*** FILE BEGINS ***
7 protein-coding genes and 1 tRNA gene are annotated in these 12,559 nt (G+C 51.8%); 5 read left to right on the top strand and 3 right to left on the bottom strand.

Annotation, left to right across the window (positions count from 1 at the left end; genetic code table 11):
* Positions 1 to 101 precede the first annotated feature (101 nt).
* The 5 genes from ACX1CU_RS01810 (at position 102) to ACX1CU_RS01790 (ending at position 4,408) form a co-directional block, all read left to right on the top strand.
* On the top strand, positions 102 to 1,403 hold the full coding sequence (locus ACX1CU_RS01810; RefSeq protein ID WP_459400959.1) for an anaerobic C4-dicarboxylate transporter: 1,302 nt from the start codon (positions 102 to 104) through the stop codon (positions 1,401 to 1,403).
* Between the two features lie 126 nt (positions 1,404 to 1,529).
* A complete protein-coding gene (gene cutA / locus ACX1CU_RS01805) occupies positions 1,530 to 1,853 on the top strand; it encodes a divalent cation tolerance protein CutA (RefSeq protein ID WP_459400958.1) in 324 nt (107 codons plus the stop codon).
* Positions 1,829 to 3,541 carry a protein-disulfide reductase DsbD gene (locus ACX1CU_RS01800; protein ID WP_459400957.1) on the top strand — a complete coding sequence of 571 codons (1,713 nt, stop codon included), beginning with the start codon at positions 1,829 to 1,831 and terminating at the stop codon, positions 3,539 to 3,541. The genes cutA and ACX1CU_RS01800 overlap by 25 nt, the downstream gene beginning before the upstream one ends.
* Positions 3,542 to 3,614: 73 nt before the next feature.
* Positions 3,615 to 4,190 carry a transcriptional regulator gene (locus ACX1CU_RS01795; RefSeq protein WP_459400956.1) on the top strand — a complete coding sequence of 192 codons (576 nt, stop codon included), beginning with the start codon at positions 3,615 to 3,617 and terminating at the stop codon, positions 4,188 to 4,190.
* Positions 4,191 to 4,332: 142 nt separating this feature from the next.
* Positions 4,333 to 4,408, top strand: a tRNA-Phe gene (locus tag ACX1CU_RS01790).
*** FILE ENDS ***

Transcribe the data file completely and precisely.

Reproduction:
7 protein-coding genes and 1 tRNA gene are annotated in these 12,559 nt (G+C 51.8%); 5 read left to right on the top strand and 3 right to left on the bottom strand.

Annotation, left to right across the window (positions count from 1 at the left end; genetic code table 11):
* Positions 1 to 101 precede the first annotated feature (101 nt).
* The 5 genes from ACX1CU_RS01810 (at position 102) to ACX1CU_RS01790 (ending at position 4,408) form a co-directional block, all read left to right on the top strand.
* On the top strand, positions 102 to 1,403 hold the full coding sequence (locus ACX1CU_RS01810; RefSeq protein ID WP_459400959.1) for an anaerobic C4-dicarboxylate transporter: 1,302 nt from the start codon (positions 102 to 104) through the stop codon (positions 1,401 to 1,403).
* Between the two features lie 126 nt (positions 1,404 to 1,529).
* A complete protein-coding gene (gene cutA / locus ACX1CU_RS01805) occupies positions 1,530 to 1,853 on the top strand; it encodes a divalent cation tolerance protein CutA (RefSeq protein ID WP_459400958.1) in 324 nt (107 codons plus the stop codon).
* Positions 1,829 to 3,541 carry a protein-disulfide reductase DsbD gene (locus ACX1CU_RS01800; protein ID WP_459400957.1) on the top strand — a complete coding sequence of 571 codons (1,713 nt, stop codon included), beginning with the start codon at positions 1,829 to 1,831 and terminating at the stop codon, positions 3,539 to 3,541. The genes cutA and ACX1CU_RS01800 overlap by 25 nt, the downstream gene beginning before the upstream one ends.
* Positions 3,542 to 3,614: 73 nt before the next feature.
* Positions 3,615 to 4,190 carry a transcriptional regulator gene (locus ACX1CU_RS01795; RefSeq protein WP_459400956.1) on the top strand — a complete coding sequence of 192 codons (576 nt, stop codon included), beginning with the start codon at positions 3,615 to 3,617 and terminating at the stop codon, positions 4,188 to 4,190.
* Positions 4,191 to 4,332: 142 nt separating this feature from the next.
* Positions 4,333 to 4,408, top strand: a tRNA-Phe gene (locus tag ACX1CU_RS01790).